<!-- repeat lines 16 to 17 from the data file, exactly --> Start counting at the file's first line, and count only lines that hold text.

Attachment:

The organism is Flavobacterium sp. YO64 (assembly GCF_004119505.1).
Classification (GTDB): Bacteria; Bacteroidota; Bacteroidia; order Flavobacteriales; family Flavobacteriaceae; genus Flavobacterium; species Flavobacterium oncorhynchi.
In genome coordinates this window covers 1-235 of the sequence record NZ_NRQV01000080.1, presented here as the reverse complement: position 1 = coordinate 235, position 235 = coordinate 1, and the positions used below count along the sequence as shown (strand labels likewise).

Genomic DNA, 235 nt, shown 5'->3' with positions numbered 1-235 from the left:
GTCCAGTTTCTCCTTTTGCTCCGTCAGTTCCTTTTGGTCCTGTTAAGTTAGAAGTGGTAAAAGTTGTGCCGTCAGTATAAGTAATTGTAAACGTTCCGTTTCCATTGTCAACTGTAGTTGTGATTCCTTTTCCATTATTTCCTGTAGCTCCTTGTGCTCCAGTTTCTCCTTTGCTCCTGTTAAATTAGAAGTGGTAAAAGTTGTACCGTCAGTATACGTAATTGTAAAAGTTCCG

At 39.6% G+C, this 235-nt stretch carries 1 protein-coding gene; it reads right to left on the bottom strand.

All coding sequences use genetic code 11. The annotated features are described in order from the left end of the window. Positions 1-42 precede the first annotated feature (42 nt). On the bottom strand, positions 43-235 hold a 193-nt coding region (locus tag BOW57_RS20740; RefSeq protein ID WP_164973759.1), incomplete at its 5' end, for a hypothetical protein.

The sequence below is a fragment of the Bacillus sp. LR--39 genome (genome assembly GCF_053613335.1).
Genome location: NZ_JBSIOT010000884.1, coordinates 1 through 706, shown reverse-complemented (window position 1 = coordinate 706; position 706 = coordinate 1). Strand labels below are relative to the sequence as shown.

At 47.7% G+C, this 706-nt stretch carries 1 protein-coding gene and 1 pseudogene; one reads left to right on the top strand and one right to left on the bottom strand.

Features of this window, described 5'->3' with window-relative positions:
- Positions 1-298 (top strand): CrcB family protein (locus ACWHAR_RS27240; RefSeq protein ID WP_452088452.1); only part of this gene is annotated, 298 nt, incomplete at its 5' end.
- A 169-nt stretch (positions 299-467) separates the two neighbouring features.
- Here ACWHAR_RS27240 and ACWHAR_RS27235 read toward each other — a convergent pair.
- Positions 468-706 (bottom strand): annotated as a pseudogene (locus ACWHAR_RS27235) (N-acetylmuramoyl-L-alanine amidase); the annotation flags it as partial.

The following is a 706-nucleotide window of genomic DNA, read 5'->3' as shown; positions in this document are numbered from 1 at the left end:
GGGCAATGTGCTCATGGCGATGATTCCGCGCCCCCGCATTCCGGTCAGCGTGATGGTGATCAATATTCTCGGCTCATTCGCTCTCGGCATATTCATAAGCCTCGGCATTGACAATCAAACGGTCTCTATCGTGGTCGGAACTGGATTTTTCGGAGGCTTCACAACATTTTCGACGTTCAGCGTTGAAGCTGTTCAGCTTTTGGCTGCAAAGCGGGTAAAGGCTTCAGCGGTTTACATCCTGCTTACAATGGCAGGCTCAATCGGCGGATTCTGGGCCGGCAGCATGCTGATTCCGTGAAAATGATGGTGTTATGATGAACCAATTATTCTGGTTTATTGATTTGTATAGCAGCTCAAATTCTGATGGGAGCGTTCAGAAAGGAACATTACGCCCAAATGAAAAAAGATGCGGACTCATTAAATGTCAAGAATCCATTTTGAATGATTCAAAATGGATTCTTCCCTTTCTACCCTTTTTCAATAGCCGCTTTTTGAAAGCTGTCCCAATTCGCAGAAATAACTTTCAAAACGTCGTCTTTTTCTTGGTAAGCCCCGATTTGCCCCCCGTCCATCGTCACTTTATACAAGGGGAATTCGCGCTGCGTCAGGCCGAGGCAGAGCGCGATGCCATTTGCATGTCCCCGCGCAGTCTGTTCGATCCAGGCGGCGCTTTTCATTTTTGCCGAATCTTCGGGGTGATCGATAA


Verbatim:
The following is a 706-nucleotide window of genomic DNA, read 5'->3' as shown; positions in this document are numbered from 1 at the left end:
GGGCAATGTGCTCATGGCGATGATTCCGCGCCCCCGCATTCCGGTCAGCGTGATGGTGATCAATATTCTCGGCTCATTCGCTCTCGGCATATTCATAAGCCTCGGCATTGACAATCAAACGGTCTCTATCGTGGTCGGAACTGGATTTTTCGGAGGCTTCACAACATTTTCGACGTTCAGCGTTGAAGCTGTTCAGCTTTTGGCTGCAAAGCGGGTAAAGGCTTCAGCGGTTTACATCCTGCTTACAATGGCAGGCTCAATCGGCGGATTCTGGGCCGGCAGCATGCTGATTCCGTGAAAATGATGGTGTTATGATGAACCAATTATTCTGGTTTATTGATTTGTATAGCAGCTCAAATTCTGATGGGAGCGTTCAGAAAGGAACATTACGCCCAAATGAAAAAAGATGCGGACTCATTAAATGTCAAGAATCCATTTTGAATGATTCAAAATGGATTCTTCCCTTTCTACCCTTTTTCAATAGCCGCTTTTTGAAAGCTGTCCCAATTCGCAGAAATAACTTTCAAAACGTCGTCTTTTTCTTGGTAAGCCCCGATTTGCCCCCCGTCCATCGTCACTTTATACAAGGGGAATTCGCGCTGCGTCAGGCCGAGGCAGAGCGCGATGCCATTTGCATGTCCCCGCGCAGTCTGTTCGATCCAGGCGGCGCTTTTCATTTTTGCCGAATCTTCGGGGTGATCGATAA